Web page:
Design for sustainability: the need for a new agenda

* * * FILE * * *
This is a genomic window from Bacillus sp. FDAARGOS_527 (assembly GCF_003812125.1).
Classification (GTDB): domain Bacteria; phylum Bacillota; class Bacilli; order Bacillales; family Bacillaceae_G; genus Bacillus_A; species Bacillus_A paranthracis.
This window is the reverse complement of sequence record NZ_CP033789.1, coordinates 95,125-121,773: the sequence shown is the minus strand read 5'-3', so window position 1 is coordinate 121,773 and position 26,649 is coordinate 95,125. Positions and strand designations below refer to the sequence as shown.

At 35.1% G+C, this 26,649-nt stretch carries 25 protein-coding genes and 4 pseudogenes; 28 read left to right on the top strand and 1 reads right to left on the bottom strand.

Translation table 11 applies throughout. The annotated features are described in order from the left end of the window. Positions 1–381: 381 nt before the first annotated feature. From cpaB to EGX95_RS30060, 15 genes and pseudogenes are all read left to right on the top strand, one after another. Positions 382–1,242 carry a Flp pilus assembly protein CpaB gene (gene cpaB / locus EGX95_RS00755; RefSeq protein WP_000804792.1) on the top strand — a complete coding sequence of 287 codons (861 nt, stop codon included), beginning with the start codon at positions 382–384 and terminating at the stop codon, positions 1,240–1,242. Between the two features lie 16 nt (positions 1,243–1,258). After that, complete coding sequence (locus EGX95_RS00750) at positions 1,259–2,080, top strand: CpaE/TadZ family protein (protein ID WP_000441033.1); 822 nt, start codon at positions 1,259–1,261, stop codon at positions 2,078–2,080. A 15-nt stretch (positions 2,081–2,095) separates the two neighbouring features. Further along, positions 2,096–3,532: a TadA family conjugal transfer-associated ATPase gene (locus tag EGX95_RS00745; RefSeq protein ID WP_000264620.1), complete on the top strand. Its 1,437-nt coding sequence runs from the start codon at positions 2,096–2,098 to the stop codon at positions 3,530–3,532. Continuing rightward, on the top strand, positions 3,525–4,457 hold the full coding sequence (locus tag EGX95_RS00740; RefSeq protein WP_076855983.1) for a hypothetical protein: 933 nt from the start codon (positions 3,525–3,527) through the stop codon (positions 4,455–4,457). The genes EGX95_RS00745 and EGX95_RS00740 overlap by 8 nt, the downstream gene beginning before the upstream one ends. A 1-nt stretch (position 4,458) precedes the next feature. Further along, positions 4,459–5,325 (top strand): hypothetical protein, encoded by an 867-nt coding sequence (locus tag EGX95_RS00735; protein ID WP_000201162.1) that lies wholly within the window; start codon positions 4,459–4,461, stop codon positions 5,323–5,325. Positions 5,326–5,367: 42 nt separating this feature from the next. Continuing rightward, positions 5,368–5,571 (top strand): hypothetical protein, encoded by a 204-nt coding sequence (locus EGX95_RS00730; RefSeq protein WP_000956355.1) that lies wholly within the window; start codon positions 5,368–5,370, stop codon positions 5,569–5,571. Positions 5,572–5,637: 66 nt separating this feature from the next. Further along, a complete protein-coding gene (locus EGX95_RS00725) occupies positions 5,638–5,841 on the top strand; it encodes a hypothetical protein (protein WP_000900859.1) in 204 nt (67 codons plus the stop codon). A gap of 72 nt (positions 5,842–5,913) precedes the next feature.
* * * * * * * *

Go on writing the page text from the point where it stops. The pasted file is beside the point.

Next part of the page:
Design for Sustainability is not the panacea we hoped it would be when it was first introduced in the latter part of the 20th century. Today, the health of both our environment and our societies is at a critical state, a breaking point, with piecemeal solutions offered as social-media-friendly rallying points, such as the European Parliament approved ban on single-use plastics, whilst fundamental, and arguably less ‘exciting’, issues such as loss of biodiversity, overpopulation, and climate change are shuffled to the back. It can be argued, however, that the awareness of the concept of sustainability and the need to reduce the negative human impact upon the environment and society has grown significantly and, consequently, has moved up the global agenda; this is evidenced by the 2015 United Nations Climate Change Conference. However, it is also clear that the role of Design for Sustainability within this agenda is not providing the solutions necessary to manifest the level of change required. Traditional approaches are not working. This Special Issue of Sustainability seeks to readdress this with eight papers that push the frontier of what Design for Sustainability could be—and possibly must be—across the broad spectrum of design disciplines.